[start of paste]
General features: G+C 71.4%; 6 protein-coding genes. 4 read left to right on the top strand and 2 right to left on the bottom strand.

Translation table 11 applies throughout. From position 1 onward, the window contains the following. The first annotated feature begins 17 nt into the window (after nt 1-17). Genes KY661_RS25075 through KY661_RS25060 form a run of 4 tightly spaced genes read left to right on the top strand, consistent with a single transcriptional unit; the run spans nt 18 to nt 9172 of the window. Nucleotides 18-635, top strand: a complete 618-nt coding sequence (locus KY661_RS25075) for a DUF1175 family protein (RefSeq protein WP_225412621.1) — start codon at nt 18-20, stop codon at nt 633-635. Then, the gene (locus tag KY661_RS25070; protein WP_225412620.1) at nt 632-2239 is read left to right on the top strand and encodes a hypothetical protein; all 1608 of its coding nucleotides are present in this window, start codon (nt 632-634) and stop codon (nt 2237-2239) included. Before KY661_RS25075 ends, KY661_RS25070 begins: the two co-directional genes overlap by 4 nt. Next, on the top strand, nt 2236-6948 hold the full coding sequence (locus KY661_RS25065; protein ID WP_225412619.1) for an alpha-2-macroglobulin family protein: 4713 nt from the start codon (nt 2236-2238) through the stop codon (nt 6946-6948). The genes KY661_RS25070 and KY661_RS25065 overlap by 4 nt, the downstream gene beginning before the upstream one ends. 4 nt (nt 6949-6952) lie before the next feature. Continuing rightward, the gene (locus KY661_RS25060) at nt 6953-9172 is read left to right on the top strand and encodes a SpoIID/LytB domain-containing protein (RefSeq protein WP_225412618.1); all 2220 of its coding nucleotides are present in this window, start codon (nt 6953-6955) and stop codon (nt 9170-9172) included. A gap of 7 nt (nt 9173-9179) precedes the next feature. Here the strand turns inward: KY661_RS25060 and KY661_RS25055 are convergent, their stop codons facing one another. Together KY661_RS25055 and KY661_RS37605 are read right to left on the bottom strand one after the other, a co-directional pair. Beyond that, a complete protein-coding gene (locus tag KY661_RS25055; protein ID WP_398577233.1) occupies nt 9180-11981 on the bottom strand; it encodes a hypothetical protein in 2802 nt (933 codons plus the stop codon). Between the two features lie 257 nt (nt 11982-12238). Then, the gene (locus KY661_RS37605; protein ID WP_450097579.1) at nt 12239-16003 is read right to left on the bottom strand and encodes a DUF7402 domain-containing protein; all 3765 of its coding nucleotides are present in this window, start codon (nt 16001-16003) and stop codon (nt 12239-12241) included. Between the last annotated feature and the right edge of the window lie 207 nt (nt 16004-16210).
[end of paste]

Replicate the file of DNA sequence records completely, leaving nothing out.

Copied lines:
General features: G+C 71.4%; 6 protein-coding genes. 4 read left to right on the top strand and 2 right to left on the bottom strand.

Translation table 11 applies throughout. From position 1 onward, the window contains the following. The first annotated feature begins 17 nt into the window (after nt 1-17). Genes KY661_RS25075 through KY661_RS25060 form a run of 4 tightly spaced genes read left to right on the top strand, consistent with a single transcriptional unit; the run spans nt 18 to nt 9172 of the window. Nucleotides 18-635, top strand: a complete 618-nt coding sequence (locus KY661_RS25075) for a DUF1175 family protein (RefSeq protein WP_225412621.1) — start codon at nt 18-20, stop codon at nt 633-635. Then, the gene (locus tag KY661_RS25070; protein WP_225412620.1) at nt 632-2239 is read left to right on the top strand and encodes a hypothetical protein; all 1608 of its coding nucleotides are present in this window, start codon (nt 632-634) and stop codon (nt 2237-2239) included. Before KY661_RS25075 ends, KY661_RS25070 begins: the two co-directional genes overlap by 4 nt. Next, on the top strand, nt 2236-6948 hold the full coding sequence (locus KY661_RS25065; protein ID WP_225412619.1) for an alpha-2-macroglobulin family protein: 4713 nt from the start codon (nt 2236-2238) through the stop codon (nt 6946-6948). The genes KY661_RS25070 and KY661_RS25065 overlap by 4 nt, the downstream gene beginning before the upstream one ends. 4 nt (nt 6949-6952) lie before the next feature. Continuing rightward, the gene (locus KY661_RS25060) at nt 6953-9172 is read left to right on the top strand and encodes a SpoIID/LytB domain-containing protein (RefSeq protein WP_225412618.1); all 2220 of its coding nucleotides are present in this window, start codon (nt 6953-6955) and stop codon (nt 9170-9172) included. A gap of 7 nt (nt 9173-9179) precedes the next feature. Here the strand turns inward: KY661_RS25060 and KY661_RS25055 are convergent, their stop codons facing one another. Together KY661_RS25055 and KY661_RS37605 are read right to left on the bottom strand one after the other, a co-directional pair. Beyond that, a complete protein-coding gene (locus tag KY661_RS25055; protein ID WP_398577233.1) occupies nt 9180-11981 on the bottom strand; it encodes a hypothetical protein in 2802 nt (933 codons plus the stop codon). Between the two features lie 257 nt (nt 11982-12238). Then, the gene (locus KY661_RS37605; protein ID WP_450097579.1) at nt 12239-16003 is read right to left on the bottom strand and encodes a DUF7402 domain-containing protein; all 3765 of its coding nucleotides are present in this window, start codon (nt 16001-16003) and stop codon (nt 12239-12241) included. Between the last annotated feature and the right edge of the window lie 207 nt (nt 16004-16210).